Chromium helps support healthy blood sugar, in that it’s necessary for carbohydrate metabolism and utilization. Chromium appears to work with insulin to help regulate blood sugar levels, but more research is needed to determine the full range of its roles in the body.

Chromium in your diet

Chromium is found in many foods in small quantities. Sources of chromium include meat and whole grain products, as well as some fruits, vegetables, and spices.

Chromium as a nutrient gap

For the general population, chromium isn’t a documented shortfall nutrient. Certain populations may have increased needs, such as those with diabetes, but more research is needed in this area.


Copper in the body

Copper helps carry out many important functions such as helping to make energy as well as to make and maintain connective tissues. Copper is also really important for iron metabolism and gene regulation. It’s involved in immune and nervous system functions as well, and helps to make the powerful antioxidant enzymes already naturally produced by our bodies.

Copper in your diet

Copper can be found in legumes, cashews, sunflower and sesame seeds, whole-grains, oysters, chocolate, mushrooms, avocados, chickpeas, and tofu. Copper can also be found in drinking water.

Copper as a nutrient gap

Few people are at risk of a copper nutrient shortfall.5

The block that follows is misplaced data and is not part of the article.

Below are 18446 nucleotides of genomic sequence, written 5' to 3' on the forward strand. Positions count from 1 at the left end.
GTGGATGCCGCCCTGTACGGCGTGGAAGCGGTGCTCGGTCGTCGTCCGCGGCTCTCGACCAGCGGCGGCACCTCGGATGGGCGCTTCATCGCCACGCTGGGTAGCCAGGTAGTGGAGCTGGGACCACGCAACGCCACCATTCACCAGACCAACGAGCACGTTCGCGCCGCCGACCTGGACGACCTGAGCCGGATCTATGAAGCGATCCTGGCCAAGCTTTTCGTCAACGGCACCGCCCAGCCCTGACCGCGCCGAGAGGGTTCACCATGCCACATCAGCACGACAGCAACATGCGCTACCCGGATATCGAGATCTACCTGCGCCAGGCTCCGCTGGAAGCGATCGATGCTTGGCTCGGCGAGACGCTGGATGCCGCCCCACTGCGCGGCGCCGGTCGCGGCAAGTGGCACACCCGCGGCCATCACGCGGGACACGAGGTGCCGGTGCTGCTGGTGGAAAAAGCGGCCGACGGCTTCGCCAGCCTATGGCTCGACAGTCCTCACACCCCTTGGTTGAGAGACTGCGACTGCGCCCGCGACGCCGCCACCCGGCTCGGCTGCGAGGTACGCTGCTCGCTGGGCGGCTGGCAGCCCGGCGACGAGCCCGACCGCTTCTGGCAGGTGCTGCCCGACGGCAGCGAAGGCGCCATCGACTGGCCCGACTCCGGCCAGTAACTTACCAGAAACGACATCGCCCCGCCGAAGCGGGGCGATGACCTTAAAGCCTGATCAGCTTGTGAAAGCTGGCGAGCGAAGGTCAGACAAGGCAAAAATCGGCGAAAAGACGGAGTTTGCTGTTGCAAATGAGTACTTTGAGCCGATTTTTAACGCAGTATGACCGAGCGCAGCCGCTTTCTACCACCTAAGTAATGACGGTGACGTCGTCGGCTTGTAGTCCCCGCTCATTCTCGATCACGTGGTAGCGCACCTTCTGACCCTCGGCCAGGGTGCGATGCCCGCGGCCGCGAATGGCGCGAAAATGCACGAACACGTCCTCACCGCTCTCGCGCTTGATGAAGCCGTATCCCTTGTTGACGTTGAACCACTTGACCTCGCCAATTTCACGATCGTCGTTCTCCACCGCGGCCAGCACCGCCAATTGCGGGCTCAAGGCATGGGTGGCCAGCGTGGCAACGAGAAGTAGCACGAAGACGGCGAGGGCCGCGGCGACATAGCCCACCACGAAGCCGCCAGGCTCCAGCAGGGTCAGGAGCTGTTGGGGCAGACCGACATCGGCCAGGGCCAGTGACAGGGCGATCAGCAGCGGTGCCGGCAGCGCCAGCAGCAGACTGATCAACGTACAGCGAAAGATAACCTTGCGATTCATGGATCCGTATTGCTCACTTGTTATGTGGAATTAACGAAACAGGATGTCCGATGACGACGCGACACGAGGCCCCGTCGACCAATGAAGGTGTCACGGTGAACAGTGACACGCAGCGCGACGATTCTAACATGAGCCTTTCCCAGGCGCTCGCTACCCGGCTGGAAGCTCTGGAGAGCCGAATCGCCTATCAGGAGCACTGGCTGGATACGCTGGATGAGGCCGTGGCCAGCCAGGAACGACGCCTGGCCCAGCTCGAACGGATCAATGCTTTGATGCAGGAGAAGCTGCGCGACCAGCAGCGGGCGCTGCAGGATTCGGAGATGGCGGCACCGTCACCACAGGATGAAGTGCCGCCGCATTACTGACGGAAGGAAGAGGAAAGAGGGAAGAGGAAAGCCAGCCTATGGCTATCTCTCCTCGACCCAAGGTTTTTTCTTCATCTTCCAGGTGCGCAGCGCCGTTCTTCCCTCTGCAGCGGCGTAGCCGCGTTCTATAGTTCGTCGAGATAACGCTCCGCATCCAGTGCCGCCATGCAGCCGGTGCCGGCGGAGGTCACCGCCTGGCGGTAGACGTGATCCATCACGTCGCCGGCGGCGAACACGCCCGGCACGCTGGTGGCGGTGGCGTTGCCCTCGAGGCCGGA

Fluoride in the body

When we hear the term “fluoride” many of us automatically think about our teeth, and there’s a reason for that. Fluoride is involved in the formation of bones and teeth, so in small amounts, fluoride can help prevent tooth decay.

Fluoride in your diet

Sure, fluoride is in our toothpaste, but it also added to or naturally occurs in drinking water. Fluoride is also present in teas and canned fish.

Fluoride as a nutrient gap

Thankfully, the data shows that few people are at risk of a fluoride nutrient gap.


Iodine in the body

Iodine is found in thyroid hormones, which are vital regulators of metabolic rate, and physical and mental development. It’s important in every life stage, but critical for the brain and nervous sytem in fetuses and infants. People began to develop goiters (an enlargement of the thyroid gland) as a result of iodine deficiencies. That’s why, in the 1920s, our table salts were fortified with iodine to help prevent deficiencies.